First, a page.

Haggai states that there will be a restored Davidic monarchy (Hag. 2:20-23). I will take you, Zerubbabel my servant, the son of Shealtiel, says the Lord, and make of you a signet ring; for I have chosen you, declares the Lord of Hosts (Hag. 2:23). Yet, it is important to note that Haggai does not explicitly identify Zerubbabel as a Davidic descendant.

In Zechariah, the prophet speaks specifically of God designating a successor for the Davidic line. Presumably this is Zerubbabel, although this is not explicitly mentioned by the prophet. In Zechariah's fourth vision, he sees the high priest Joshua standing with the angel of the Lord. Joshua is told that God is going to bring My servant the Branch (Zech. 3:8; cf. Jer. 33:15). The next verse addresses Joshua in the present. The Branch seems to be a person that will only appear in the future, seemingly referring to a prediction for a future restoration of the Davidic dynasty. In the interim the High Priest will rule. (6)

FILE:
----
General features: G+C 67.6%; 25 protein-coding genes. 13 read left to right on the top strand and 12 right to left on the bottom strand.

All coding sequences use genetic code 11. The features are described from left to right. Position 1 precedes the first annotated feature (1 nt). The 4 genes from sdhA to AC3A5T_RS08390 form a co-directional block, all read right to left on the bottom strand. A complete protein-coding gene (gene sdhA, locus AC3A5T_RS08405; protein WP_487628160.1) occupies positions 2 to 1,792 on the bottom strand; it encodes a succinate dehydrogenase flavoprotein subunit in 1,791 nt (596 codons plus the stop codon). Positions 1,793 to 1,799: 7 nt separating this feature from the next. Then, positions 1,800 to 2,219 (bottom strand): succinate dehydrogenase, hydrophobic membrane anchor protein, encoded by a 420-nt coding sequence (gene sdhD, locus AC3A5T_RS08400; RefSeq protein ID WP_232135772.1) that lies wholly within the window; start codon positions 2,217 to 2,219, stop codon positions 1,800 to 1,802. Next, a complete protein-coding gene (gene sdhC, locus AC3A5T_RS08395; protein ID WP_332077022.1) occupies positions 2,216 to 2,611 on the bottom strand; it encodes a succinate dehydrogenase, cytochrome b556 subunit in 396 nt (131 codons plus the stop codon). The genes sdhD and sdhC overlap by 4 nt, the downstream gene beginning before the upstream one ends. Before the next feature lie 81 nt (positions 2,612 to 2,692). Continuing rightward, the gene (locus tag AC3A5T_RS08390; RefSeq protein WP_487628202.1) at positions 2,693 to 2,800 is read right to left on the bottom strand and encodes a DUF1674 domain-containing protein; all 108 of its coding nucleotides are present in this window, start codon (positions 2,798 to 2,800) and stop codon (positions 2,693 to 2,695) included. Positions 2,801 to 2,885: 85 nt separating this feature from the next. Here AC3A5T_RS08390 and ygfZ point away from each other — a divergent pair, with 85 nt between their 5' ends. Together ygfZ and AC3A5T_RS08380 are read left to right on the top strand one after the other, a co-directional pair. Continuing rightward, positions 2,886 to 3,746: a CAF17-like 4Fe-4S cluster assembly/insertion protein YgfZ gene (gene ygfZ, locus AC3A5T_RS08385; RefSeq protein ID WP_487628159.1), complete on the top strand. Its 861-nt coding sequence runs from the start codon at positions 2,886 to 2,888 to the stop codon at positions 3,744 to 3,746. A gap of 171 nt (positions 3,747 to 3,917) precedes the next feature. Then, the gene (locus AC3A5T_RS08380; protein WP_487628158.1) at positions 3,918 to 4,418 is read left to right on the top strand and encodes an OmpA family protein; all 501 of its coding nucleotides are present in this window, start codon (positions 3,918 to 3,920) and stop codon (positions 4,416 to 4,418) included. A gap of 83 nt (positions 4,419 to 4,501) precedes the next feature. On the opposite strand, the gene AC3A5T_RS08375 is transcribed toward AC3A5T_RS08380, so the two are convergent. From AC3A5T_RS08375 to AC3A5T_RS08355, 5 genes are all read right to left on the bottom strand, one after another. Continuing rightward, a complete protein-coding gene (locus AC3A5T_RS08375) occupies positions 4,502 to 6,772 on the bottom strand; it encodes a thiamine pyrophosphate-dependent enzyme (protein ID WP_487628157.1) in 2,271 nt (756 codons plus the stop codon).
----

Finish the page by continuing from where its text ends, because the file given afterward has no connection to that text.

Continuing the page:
In Zechariah's fifth vision, an angel shows the prophet a lamp stand of gold with a bowl, and two olive trees. The olive trees signify two consecrated figures, presumably, but not explicitly stated, Zerubbabel and Joshua the High Priest (Zech. 4:1-14). A subdivision of this may feature God's message for Zerubbabel. This passage may be eschatological. In Zechariah's eighth vision, comprised of chapter 6, God tells Zechariah to make crowns of silver and gold. He is to place a crown on the High Priest, Joshua son of Jehozadak. Mention is made of a man, again named the Branch. At some undesignated, presumably future time, he will build the Temple. The crowns shall remain at the Temple (Zech. 6:9-15). Zechariah states that harmonious understanding shall prevail between the Branch and the priest (Zech. 6:13).